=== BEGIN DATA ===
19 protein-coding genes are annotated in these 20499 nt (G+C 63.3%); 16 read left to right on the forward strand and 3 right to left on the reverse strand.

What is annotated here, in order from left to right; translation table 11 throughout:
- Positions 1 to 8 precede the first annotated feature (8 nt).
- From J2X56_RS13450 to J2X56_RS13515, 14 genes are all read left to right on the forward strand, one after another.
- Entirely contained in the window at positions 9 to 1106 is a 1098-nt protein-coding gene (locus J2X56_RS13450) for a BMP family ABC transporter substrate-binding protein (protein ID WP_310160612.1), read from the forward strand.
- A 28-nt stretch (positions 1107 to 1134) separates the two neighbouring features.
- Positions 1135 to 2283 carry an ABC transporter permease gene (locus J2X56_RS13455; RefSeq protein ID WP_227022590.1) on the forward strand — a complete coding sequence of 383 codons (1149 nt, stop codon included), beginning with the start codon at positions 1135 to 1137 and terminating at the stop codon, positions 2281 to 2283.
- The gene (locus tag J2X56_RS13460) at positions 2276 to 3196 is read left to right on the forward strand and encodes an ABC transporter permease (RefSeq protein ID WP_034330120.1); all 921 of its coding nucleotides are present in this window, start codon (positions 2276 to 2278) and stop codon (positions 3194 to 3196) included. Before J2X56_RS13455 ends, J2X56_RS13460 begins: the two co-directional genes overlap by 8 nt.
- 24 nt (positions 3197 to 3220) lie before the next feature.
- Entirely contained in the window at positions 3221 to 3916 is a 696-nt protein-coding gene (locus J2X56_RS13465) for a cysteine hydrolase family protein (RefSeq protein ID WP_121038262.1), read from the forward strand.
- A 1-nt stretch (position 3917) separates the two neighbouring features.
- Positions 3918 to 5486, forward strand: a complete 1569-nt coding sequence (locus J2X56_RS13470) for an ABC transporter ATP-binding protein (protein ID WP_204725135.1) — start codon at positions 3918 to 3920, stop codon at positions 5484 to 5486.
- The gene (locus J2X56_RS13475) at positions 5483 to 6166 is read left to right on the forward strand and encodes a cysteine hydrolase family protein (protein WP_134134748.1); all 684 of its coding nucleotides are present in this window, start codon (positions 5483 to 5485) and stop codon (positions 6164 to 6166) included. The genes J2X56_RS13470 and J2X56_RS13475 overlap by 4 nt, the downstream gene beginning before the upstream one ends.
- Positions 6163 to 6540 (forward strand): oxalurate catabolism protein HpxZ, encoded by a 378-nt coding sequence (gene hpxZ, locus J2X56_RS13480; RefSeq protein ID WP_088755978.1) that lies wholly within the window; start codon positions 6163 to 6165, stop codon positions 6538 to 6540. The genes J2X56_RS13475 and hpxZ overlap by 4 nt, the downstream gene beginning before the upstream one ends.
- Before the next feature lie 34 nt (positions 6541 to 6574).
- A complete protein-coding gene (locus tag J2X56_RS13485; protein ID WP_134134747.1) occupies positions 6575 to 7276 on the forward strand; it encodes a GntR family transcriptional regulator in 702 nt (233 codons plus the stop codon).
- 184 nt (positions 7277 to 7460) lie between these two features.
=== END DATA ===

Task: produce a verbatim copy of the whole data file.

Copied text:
19 protein-coding genes are annotated in these 20499 nt (G+C 63.3%); 16 read left to right on the forward strand and 3 right to left on the reverse strand.

What is annotated here, in order from left to right; translation table 11 throughout:
- Positions 1 to 8 precede the first annotated feature (8 nt).
- From J2X56_RS13450 to J2X56_RS13515, 14 genes are all read left to right on the forward strand, one after another.
- Entirely contained in the window at positions 9 to 1106 is a 1098-nt protein-coding gene (locus J2X56_RS13450) for a BMP family ABC transporter substrate-binding protein (protein ID WP_310160612.1), read from the forward strand.
- A 28-nt stretch (positions 1107 to 1134) separates the two neighbouring features.
- Positions 1135 to 2283 carry an ABC transporter permease gene (locus J2X56_RS13455; RefSeq protein ID WP_227022590.1) on the forward strand — a complete coding sequence of 383 codons (1149 nt, stop codon included), beginning with the start codon at positions 1135 to 1137 and terminating at the stop codon, positions 2281 to 2283.
- The gene (locus tag J2X56_RS13460) at positions 2276 to 3196 is read left to right on the forward strand and encodes an ABC transporter permease (RefSeq protein ID WP_034330120.1); all 921 of its coding nucleotides are present in this window, start codon (positions 2276 to 2278) and stop codon (positions 3194 to 3196) included. Before J2X56_RS13455 ends, J2X56_RS13460 begins: the two co-directional genes overlap by 8 nt.
- 24 nt (positions 3197 to 3220) lie before the next feature.
- Entirely contained in the window at positions 3221 to 3916 is a 696-nt protein-coding gene (locus J2X56_RS13465) for a cysteine hydrolase family protein (RefSeq protein ID WP_121038262.1), read from the forward strand.
- A 1-nt stretch (position 3917) separates the two neighbouring features.
- Positions 3918 to 5486, forward strand: a complete 1569-nt coding sequence (locus J2X56_RS13470) for an ABC transporter ATP-binding protein (protein ID WP_204725135.1) — start codon at positions 3918 to 3920, stop codon at positions 5484 to 5486.
- The gene (locus J2X56_RS13475) at positions 5483 to 6166 is read left to right on the forward strand and encodes a cysteine hydrolase family protein (protein WP_134134748.1); all 684 of its coding nucleotides are present in this window, start codon (positions 5483 to 5485) and stop codon (positions 6164 to 6166) included. The genes J2X56_RS13470 and J2X56_RS13475 overlap by 4 nt, the downstream gene beginning before the upstream one ends.
- Positions 6163 to 6540 (forward strand): oxalurate catabolism protein HpxZ, encoded by a 378-nt coding sequence (gene hpxZ, locus J2X56_RS13480; RefSeq protein ID WP_088755978.1) that lies wholly within the window; start codon positions 6163 to 6165, stop codon positions 6538 to 6540. The genes J2X56_RS13475 and hpxZ overlap by 4 nt, the downstream gene beginning before the upstream one ends.
- Before the next feature lie 34 nt (positions 6541 to 6574).
- A complete protein-coding gene (locus tag J2X56_RS13485; protein ID WP_134134747.1) occupies positions 6575 to 7276 on the forward strand; it encodes a GntR family transcriptional regulator in 702 nt (233 codons plus the stop codon).
- 184 nt (positions 7277 to 7460) lie between these two features.